This past week for youth group, we did a white elephant gift exchange.  I like these exchanges because they are complete surprises.  Often, the box or wrapping paper gives no clues as to what lies inside.  During the Christmas season, gifts can so quickly and easily become a distraction from Jesus—the true reason we celebrate.  This year, I want to invite us to look at our gifts as a reminder of Jesus.  When Jesus came down at Christmas, he became God’s ultimate White elephant gift to humanity—a peculiar gift—the fullness of God, eternal and holy—wrapped up in the flesh of a helpless infant.  We did not know the greatness of the gift we received.

This is such a spectacular truth—Jesus Christ: fully God and fully man—that we don’t really know how to fathom it, and so we take Christ’s birth and make it something worthy of a Hallmark greeting card.  After all, he was the son of God!   We paint this picture: the stable is neat and tidy—no manure caked in the hay. Mary is pristine, beautiful, and solemn; not a teenage girl desperate, terrified, sweaty, and screaming in pain.  Joseph is a carpenter…with a minor in midwifery…and knows exactly what he’s doing when he delivers that baby.  He couldn't possibly be a desperate man praying for God’s help in a healthy and safe delivery; scrambling to find some rag to wrap the baby in and something sharp and clean cut the umbilical cord.    The star in the sky casts a perfect spotlight on Jesus as he lies in a plush manger crib—no dried animal slobber, wooden slivers, or jabbing straw to be found.  Jesus is a perfect, beautiful baby, complete with heavenly, glowing aura.  There is no afterbirth.  He is not sticky and wet.  “The cattle are lowing, the poor baby wakes, but little Lord Jesus, no crying he makes…”  Ok, let’s brush off some of the glitter and push aside the tinsel.  Let’s be realistic.  There was no “silent” night.  Jesus was a baby. A human baby.  Exiting the balmy 98.6 degree climate of his mother’s womb out into the chilly night, breathing air for the first time into his lungs, I am sure like every baby, Jesus put those lungs to good use, screaming and waling… and waking up an animal or two.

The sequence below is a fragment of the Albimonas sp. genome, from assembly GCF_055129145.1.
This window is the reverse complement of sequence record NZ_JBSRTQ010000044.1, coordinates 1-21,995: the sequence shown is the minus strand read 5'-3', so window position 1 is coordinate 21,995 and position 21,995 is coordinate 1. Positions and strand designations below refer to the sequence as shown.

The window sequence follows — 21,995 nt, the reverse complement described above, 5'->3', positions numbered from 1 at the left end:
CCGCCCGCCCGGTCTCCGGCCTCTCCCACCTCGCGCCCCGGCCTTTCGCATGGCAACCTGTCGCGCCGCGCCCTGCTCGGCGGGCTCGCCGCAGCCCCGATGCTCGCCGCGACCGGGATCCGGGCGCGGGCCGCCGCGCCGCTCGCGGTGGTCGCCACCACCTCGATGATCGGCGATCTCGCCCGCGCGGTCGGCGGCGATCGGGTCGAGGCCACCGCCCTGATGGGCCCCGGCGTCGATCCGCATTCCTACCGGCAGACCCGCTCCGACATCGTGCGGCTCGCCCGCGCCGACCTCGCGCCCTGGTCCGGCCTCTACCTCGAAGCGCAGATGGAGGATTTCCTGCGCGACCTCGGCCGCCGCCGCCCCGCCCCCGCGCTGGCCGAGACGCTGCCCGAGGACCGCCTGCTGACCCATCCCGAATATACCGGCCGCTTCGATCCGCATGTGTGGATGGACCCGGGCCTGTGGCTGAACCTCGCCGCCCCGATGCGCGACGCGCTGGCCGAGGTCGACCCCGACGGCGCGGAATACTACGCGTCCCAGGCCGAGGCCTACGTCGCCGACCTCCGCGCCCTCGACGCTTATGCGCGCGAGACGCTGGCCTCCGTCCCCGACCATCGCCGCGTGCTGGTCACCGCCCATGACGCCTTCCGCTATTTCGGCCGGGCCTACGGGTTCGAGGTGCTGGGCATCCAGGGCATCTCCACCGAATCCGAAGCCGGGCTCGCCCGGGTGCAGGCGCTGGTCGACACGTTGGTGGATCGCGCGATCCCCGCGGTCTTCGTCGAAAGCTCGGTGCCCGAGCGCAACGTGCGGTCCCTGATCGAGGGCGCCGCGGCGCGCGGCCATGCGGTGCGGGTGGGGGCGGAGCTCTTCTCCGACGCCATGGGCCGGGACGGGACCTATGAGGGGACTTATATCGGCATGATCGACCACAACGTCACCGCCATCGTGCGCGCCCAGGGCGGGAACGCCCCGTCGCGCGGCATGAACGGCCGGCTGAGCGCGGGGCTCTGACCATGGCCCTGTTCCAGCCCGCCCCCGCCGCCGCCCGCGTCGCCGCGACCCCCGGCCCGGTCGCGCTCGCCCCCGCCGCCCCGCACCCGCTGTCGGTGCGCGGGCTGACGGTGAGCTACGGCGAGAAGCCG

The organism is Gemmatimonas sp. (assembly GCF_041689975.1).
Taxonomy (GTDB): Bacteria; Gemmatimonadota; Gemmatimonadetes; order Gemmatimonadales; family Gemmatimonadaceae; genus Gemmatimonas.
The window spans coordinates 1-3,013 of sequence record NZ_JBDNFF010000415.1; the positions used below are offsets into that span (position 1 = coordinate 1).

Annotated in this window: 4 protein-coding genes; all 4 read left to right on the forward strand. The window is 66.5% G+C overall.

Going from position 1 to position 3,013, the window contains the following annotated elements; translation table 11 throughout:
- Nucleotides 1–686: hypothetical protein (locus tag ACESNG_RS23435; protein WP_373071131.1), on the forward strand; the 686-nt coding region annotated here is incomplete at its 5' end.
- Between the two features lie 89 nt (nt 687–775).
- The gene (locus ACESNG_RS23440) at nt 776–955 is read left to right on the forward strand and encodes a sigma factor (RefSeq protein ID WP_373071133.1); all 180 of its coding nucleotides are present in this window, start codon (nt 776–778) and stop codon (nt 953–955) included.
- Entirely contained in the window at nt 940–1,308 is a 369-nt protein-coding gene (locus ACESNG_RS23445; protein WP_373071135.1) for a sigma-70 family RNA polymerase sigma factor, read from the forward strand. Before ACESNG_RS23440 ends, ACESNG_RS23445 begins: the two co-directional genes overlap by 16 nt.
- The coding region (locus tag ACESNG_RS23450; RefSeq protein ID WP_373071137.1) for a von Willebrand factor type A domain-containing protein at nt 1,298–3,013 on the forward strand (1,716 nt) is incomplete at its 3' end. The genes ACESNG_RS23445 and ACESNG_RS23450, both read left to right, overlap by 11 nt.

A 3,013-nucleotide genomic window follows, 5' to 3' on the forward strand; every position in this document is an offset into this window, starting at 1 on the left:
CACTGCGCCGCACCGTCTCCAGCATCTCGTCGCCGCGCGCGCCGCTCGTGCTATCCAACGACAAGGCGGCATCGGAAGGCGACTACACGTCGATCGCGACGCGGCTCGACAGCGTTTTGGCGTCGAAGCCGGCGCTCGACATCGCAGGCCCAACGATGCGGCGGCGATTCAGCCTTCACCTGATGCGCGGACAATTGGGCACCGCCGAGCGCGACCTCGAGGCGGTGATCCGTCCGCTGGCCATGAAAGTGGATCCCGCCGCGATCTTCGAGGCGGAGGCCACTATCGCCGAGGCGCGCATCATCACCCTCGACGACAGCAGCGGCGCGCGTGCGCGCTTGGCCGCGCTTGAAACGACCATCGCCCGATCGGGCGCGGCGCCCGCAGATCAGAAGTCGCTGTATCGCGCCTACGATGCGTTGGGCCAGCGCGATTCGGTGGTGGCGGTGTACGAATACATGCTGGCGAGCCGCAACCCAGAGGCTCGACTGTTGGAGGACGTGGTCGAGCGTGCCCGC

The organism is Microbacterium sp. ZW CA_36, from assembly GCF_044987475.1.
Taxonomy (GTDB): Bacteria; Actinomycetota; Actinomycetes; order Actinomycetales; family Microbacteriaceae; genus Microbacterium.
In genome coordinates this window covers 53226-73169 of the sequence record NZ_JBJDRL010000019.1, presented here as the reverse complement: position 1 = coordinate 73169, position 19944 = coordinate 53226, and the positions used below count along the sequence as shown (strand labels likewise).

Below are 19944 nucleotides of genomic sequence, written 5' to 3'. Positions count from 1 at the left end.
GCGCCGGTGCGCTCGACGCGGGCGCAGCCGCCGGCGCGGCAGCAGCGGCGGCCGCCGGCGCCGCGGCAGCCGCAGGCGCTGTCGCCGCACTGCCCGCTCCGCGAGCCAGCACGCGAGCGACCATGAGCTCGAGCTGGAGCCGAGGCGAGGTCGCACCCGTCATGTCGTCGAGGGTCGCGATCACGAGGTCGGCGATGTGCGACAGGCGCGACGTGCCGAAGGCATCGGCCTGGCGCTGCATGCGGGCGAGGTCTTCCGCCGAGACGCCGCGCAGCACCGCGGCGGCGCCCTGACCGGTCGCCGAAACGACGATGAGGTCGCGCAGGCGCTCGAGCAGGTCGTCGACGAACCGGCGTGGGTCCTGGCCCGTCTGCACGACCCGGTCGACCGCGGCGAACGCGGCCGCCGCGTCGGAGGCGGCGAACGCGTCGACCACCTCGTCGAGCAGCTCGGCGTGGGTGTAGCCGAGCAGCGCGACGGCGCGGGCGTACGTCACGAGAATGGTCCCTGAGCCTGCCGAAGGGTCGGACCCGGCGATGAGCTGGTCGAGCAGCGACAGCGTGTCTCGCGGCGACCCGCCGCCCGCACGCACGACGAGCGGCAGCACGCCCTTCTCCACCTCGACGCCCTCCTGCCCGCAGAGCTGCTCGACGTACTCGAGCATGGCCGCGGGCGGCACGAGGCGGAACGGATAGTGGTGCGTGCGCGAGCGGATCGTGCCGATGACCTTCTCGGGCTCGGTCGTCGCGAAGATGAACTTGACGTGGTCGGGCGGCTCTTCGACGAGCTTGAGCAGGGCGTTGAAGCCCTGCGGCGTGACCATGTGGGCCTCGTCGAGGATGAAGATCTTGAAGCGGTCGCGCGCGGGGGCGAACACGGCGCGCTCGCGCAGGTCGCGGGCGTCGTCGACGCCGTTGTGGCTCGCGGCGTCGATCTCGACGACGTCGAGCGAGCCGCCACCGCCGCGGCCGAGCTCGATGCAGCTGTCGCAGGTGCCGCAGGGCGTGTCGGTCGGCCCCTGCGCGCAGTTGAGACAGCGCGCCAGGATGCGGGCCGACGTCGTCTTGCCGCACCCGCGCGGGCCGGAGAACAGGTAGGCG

This peculiar night when the Holy Lord came into the world as an infant…was a profoundly human event.  It was messy, scary, dirty, and lowly.  There was pain and uncertainty.  It’s as if God went out of his way to point out just how human Jesus was.  Being born in a stable, and laid in a manger, he made himself even more vulnerable than most.  In all of the chaos, it was not a silent night…but it was a holy night.  This little baby boy, crying in a manger, sticky with afterbirth…was Holy God!  Multitudes of angels sang in worship at his birth.  Prophets foretold his coming.  He shall be called Immanuel—“God with us”!

Unique amongst all, Jesus alone existed before his birth.  “The word became flesh and made his dwelling among us…” John 1:14.  He chose to be born as a human and dwell amongst us.  He chose to leave the glory and splendor of Heaven, giving up power and becoming a helpless baby.  He chose to be born to a teenage mother with an unbelievable story of being a pregnant virgin by the power of God.  Who would look with favor on that family?  He chose to be a homeless wanderer, despised by the religious leaders of his day.  He chose to face a criminals death on the cross—all of this for our sake.  Jesus said that he came to serve, not to be served—that he came to give his life a ransom for many (Mark 10:45).  Not only did he choose to live our experience, he also lived this life with the ultimate purpose of dying for our sake.

Jesus understands life.  He knew trial and temptation—and he conquered them through his power.  He is God.  Demons fear him.  Angels adore him.  He holds all authority, yet chose to surrender his life for our sake.  Because he is man, he can relate to us—cry with us, feel our pains, joys, happiness and sorrow.  But because he is God, he can conquer our pains, our sin—he can save us because he has the authority!

Job longed for a mediator; someone who could stand on his behalf before God.  God is not a mortal like me, so I cannot argue with him or take him to trial.  If only there were a mediator who could bring us together, but there is none.” Job 9:32-33.  Jesus became that mediator!  Augustine said, “He is mediator between God and man, because he is God with the Father, and a man with men.  A mere man could not be a mediator between God and man; nor could a mere God.  Behold the mediator: Divinity without humanity cannot act as a mediator; nor can humanity without Divinity; but the human Divinity and the Divine humanity of Christ is the sole mediator between Divinity and humanity.” 1 Tim 2:5-6 says, “ For there is only one God and one Mediator who can reconcile God and humanity—the man Christ Jesus. He gave his life to purchase freedom for everyone. This is the message God gave to the world at just the right time.”